My recent trip to Las Vegas, to attend the BlogWorld Conference, has changed my perception of this place irreversibly. And I am almost sorry for myself.
My staying in Las Vegas was divided into two parallel experiences. The first and foremost one was of course the conference which meant running from one session to the next one in hope to learn as much as I could. The second experience was immersing myself in the life of the city to learn about the place as much as I could.
Walking down the Las Vegas Strip at night became a journey divided, again, into two different and parallel experiences.
First, when you look up you see nothing but happiness, excitement, and fun. Enormous advertisements invite you to experience the peak of life as enjoyment. From David Copperfield and his unmatchable magic, through fabulous shows of Cirque Du Soleil to Cher who clearly discovered the secret way, so desired by all, of defying time.
But when you look down, under your feet, you see the different, parallel world of sadness, disguised as a simple and inexpensive worldly pleasure offered to you fast (in only 20 min) for a fraction of the money you are willing to loose in Las Vegas anyway.
Dozens of advertising cards line the sidewalk beneath your feet. As you walk, you step on young women’s faces adored with long and lash hair. You step on their breasts with nipples inlaid with sparkling diamonds. You step on their half closed eyes that promise you pleasures beyond the experience you can ever imagine.
As you walk, you feel and become a part of the ocean of people walking with you. Most of them carry their drinks in their hands, most of them stagger. Life is good! We are having fun! Young girls wear skimpy clothes. Older men follow them in amazement. Just to watch their rhythmic swag is enough to fulfill the desire of something long lost. How painful is it to remember?
As you walk looking down, you see the beggars. Their faces bruised with time and extensive exposure to the sunlight. Their fingers stiff like branches. One shares with his comrades the quarters he has just collected, emptying a plastic cup into his hand.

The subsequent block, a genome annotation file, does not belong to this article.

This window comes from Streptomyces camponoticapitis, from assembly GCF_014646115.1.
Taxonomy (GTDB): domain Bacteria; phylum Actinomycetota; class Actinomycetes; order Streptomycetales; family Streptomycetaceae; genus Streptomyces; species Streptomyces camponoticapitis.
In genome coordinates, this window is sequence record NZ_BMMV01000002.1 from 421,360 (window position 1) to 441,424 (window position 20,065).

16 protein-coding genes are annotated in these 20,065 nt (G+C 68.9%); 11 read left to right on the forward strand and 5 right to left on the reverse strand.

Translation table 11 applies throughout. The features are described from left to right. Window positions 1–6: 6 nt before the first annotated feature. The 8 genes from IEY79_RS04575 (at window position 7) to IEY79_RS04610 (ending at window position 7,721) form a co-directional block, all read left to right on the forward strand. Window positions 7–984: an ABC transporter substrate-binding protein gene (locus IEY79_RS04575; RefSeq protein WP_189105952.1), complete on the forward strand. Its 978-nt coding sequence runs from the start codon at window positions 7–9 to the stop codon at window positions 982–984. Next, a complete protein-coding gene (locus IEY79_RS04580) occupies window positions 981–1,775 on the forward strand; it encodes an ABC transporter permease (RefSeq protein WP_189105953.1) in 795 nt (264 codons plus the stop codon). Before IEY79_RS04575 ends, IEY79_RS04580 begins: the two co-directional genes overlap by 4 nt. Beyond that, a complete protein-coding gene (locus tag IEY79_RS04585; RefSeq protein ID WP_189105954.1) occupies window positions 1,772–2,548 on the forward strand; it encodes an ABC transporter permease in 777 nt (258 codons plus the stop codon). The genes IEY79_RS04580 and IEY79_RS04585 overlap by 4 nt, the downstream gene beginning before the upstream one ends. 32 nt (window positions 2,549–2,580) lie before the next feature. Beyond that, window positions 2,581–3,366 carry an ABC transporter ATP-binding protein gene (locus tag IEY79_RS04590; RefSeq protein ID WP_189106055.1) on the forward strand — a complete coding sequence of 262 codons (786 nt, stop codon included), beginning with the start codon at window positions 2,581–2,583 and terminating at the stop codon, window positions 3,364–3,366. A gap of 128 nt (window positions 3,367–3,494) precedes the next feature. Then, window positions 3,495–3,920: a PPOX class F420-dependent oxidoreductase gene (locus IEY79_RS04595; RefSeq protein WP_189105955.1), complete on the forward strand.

“Here,” he says extending his arm.
“Thank you, brother.”
The casinos have their parallels as well.
I see frivolous college students inserting quarters into the slot machines with easiness of someone who doesn’t expect anything. Their faces are freed of unrealistic hopes. And then I see Indian women in Saris with their eyes transfixed on the screen in front of them. I see women in their 40s and 50s, adorned with inexpensive jewelry, their make-up running down their faces, focused reverently on the dream behind their eyes as they put another 20 dollar bill into the slot. I see grandparents, widows, young couples, and finally, little children — in the middle of the night — sleeping in strollers pushed close to the slot machines.
I want to experience the rush of the place and I can’t. Instead of rushing I become still and I watch. This is when I become sorry for myself.
And as I watch, new reflections come to my mind:
Why can’t I let go? And what would it be that I have to let go of?
Why can’t I have fun? And what would qualify to be described as fun?
Why can’t I be happy? And what would I have to change in my simple everyday happiness to make it “more” happy?
Why can’t I be just like other people enjoying themselves on the street? What would I have to change in the way I genuinely enjoy life to fit the category I can’t even fathom?
Have I always been this way?
Yes, and it all started when I was six years old.
Stayed tuned for the story, coming soon, of how it all had began for me.